As I mentioned earlier I was a very good tipper during my time in Vegas.  America of course has a tipping culture at large and when I was growing up in Los Angeles it was very typical to tip 15%-20% when dining out.  As this mentality looms much larger in a city like Vegas, 20%-25% was more typical for meals out in Sin City.  But restaurants were not the only establishments in which many players felt compelled to tip.  To valet one's car was anywhere from $1 to $5 and of course this mentality applied to the poker tables as well.  First of all I tipped at least $1 on every pot that I won.  But it was common for me to tip more should the pot be bigger.  Dealers were not unfamiliar with getting $10 to $15 tokes from me whenever they pushed a pot to me larger than $1K.  While this may seem egregious there are even worse examples.  I would often tip on a chopped pot and in the most extreme cases would throw the dealer my small blind should I chop with the big.  On a losing night I might be down $1K but still have tipped out the dealers $65-$75 throughout my session.  My thinking on the practice of tipping has changed over the years and it is one of the reasons I do not play live anymore.  It could be argued that I can still play live and just simply not tip.  But the following paragraph will illustrate why that was so difficult to do.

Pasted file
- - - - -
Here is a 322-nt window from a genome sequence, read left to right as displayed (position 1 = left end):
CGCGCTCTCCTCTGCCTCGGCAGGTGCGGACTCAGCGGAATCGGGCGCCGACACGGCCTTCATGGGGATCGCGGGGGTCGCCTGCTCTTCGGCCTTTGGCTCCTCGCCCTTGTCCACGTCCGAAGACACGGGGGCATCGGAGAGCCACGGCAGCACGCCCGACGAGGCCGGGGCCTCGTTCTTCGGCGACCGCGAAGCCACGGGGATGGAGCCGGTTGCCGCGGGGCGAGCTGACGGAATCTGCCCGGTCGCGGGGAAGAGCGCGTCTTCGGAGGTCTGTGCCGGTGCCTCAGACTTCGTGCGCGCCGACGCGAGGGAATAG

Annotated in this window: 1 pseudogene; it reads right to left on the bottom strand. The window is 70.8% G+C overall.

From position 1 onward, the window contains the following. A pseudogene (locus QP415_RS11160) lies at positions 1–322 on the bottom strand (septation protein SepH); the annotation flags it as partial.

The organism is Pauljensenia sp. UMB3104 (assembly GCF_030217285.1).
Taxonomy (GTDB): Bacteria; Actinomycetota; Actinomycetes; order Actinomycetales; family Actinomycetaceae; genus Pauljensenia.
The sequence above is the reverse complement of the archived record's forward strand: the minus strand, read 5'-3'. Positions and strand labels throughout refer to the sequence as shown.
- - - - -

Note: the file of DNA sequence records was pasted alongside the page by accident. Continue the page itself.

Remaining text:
When I first arrived in Cambodia back in 2014 and played in the casino, tipping was a not a common practice.  So when I returned to Vegas after a year and sat at a table at the Mirage, my mind was still in that mode and I had forgotten completely about the tipping culture.  The first three pots that I won I did not throw any of the dealers a single chip.  By the fourth pot the same dealer that was in the box when I first sat down returned and he gave me such a glaring look that I felt compelled to tip him something.  I felt his hatred so much that I threw him a redbird (a $5 chip) and actually told him that I had just arrived from Southeast Asia and had forgotten about the whole tipping practice.  As many of my friends were dealers I often had the opportunity to hear them voice their opinions about players who did not tip.  Simply put, such players were absolutely hated and this was not something that was hidden all that well on the table as they dealt.  I had one friend who was a dealer at the South Point Poker Room and whenever he got a tip he would take the chip, bang it as hard as he could on the top of the card shuffler then say "Thank you!" in the most sarcastic voice possible while looking at another player on the table who was not tipping him.  And if anyone reading this has ever belonged to a poker Facebook group inhabited by dealers, this issue comes up quite often and they are usually not shy about voicing their opinions.